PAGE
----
I began the day with an Oz sesh with Michael in Canberra that didn’t start till later. I usually have to get up earlier so with this one starting at 12.30 PM it was within my waking hours. It gives me a chance to eat breakfast with my eyes open, a papaya a day keeps the doctor away. In Europe, papayas are grown in South East Spain (Almería, Málaga, Granada and Murcia) and the Canary Islands so they find their way to Portugal quite easily. What I’m trying to figure out is how they still seem to be arriving in the shops in mid-December. After the sesh I went to the bakery and felt the coldest day so far on my legs, the icy winds from the north were reaching the northern part of Portugal today. The sky was blue but the teeth were sharp, biting. I came back home to listen to Thomas Tallis (1505-1585), Spem in Alium (The Forty Part Motet), which Michael was talking about today, a handy way to get some blood flowing.
Outside our building’s front door there was a recovery truck parked across the cars that park at right angles to the kerb across the road. There’s a cafe, two hair product shops, and the building seems to have both residential and perhaps medical offices. In the line of cars parked there, there was a white BMW with Spanish plates and three people standing around it. I suppose one was from the recovery truck. I noticed that the driver’s door window was smashed and I wondered what the story was. Had it been broken into, vandalised, was it faulty, did they slam the door too hard? I’ll never know, but it looked dramatic.
Monday I walked out of the building to the pool and one of the regular ladies of the day was leaning against the empty shop sill in the rain. We waved as I got under my umbrella and wondered how she could sit out there in the rain like that and asked myself is she there because business is so good and can’t turn it down or is she there because business is so bad and she needs the work? I should be going to the pool today but it’s a holiday in Portugal (as was last Wednesday), last week it was Portugal Restoration Of Independence Day and this Wednesday, Feast Of The Immaculate Conception. Feel free to click on the links.
The holidays have slowed everything down in regards to the paperwork for moving the archive. This, the pandemic and an uncertainty about exactly what we need to officially move has been a challenge. Offices not returning calls, agencies helping us that don’t quite understand what we need, the language problem and all the time the deadline is looming. At this rate, the archive will be opening on The Wirral or somewhere on the outskirts of Liverpool if we can’t get it here in time. Maybe Scotland because if they leave the union and apply to get back in the EU and succeed, then the whole Brexit issue no longer becomes an issue.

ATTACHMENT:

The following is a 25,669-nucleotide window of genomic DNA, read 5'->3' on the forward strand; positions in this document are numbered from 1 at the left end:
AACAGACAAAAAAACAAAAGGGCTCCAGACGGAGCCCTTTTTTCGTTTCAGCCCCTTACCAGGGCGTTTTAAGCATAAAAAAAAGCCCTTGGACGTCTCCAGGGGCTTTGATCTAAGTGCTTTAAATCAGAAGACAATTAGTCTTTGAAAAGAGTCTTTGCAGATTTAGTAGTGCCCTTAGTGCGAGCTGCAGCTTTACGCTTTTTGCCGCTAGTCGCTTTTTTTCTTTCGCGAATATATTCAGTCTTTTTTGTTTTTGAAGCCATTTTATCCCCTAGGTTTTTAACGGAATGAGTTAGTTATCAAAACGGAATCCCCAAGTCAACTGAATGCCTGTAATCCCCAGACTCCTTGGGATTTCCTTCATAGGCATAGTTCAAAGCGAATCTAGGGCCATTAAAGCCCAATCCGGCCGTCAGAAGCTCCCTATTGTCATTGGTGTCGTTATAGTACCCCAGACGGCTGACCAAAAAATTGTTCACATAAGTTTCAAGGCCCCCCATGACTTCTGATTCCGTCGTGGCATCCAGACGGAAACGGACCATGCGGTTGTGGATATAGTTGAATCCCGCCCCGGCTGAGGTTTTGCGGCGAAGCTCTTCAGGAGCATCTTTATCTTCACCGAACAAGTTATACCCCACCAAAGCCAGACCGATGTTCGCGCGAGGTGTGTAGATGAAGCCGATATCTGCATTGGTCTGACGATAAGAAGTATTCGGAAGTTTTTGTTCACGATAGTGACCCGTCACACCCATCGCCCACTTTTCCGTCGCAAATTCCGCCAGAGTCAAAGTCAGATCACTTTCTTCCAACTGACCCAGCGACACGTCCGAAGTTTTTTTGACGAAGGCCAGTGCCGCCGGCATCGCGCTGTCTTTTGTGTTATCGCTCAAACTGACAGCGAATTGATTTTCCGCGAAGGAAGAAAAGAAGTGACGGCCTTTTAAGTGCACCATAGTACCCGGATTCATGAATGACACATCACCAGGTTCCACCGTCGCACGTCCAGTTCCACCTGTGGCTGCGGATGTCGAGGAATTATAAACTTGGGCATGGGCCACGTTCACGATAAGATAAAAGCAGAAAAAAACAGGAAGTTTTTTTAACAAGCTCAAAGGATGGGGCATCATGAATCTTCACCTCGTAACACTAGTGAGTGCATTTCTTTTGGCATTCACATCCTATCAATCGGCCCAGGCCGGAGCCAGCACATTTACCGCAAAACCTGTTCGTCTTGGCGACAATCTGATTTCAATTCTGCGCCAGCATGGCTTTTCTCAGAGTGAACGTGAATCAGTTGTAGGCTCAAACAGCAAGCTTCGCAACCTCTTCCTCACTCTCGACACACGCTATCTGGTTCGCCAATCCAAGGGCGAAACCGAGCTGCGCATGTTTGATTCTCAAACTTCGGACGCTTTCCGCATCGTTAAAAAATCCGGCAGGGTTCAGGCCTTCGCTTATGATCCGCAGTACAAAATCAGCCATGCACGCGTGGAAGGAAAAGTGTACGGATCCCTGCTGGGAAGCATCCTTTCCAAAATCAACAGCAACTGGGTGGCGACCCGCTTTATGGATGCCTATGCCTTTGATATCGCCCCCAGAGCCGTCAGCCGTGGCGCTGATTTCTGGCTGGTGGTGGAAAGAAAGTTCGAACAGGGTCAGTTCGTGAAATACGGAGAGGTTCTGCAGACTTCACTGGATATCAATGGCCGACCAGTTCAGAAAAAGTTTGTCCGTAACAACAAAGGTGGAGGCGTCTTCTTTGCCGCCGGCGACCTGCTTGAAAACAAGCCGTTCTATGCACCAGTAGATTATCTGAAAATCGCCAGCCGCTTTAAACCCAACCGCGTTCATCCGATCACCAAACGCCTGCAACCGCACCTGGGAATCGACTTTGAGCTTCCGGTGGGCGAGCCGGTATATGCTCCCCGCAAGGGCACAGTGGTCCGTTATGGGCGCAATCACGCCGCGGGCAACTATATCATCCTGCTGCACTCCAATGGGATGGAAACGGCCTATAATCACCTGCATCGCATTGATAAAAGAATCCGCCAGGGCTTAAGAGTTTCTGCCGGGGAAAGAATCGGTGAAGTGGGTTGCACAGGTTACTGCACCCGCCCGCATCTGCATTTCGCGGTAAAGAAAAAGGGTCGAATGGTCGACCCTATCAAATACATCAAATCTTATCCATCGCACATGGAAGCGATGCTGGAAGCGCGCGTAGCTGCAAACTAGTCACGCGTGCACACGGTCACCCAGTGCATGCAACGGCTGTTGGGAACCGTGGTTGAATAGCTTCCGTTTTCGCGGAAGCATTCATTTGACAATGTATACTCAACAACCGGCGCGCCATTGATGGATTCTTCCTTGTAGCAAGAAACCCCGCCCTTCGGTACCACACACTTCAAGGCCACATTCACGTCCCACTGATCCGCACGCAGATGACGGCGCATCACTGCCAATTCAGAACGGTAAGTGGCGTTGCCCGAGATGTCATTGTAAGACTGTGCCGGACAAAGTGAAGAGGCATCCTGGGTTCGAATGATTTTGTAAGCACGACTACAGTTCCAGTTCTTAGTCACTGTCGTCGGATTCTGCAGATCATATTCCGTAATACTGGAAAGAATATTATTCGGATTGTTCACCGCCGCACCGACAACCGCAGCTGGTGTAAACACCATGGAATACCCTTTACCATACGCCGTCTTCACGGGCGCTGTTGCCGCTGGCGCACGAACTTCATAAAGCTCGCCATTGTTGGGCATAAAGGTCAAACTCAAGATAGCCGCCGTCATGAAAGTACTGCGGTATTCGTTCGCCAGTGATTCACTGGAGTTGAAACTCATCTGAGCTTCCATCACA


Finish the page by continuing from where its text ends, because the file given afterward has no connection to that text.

We had a Skype meet with Jerome Froese today about our album, the artwork, the release and wondering if his audience and mine cross over in any way as we collaborate and contribute what each of us does to the project. What happens when two different styles come together? I remember being in Fiji and looking at the menu and deciding on the avocado drink with chocolate streaks, I’m not sure who’s who?
Music today has been the sixth Love and Rockets album Sweet F.A. (1996). A mellow start with the title track, as far away from the last album as could be. I keep on hearing an English seventies and American nineties hybrid in their music when they get mellow like this, Judgement Day is like Barclay James Harvest meets the Dandy Warhols. Use Me sounds like The Jesus and Mary Chain meets The Stones, they are so astride the seventies and the nineties, missing the eighties out completely – which is obviously their genius. Fever is back to the drum machines but with a Fender Rhodes like The Beta Band meets Jona Lewie. The single Sweet Lover Of Mine sounds like The Breeders formed a band with The Charlatans.
I could go on like this, Pearl is beautiful, with an arpeggio from an early Genesis album and a sweet David Cassidy vocal. Shelf Life is like a later Bowie song. Sad and Beautiful World is great, the old Squeeze trick of low and high vocalists together, but intriguing and moody rather than ‘Sarf Landan Pop’ and showing the depth of the album. I read that Natacha was for Natacha Atlas, getting floydy again before going slow glam. Words Of A Fool is finding its way back to the groove with its Massive Attack bassline but with fuzzy guitars. Clean, horror fog horns and spacey vibe reminds me of Wire if they were from the moon, music for lounging around in craters, sprinkled with moon dust. Here Comes The Comedown, a song from a London musical, I see the dancers in the chorus line dressed in rags like a modern-day Oliver Twist. I see Oliver Reed, I see Fagin. On the final track before the Sweet F.A. reprise, I hear some Nine Inch Nails gatecrashing Depeche Mode’s party.
What is it with all these comparisons? I don’t know, I just like the album a lot.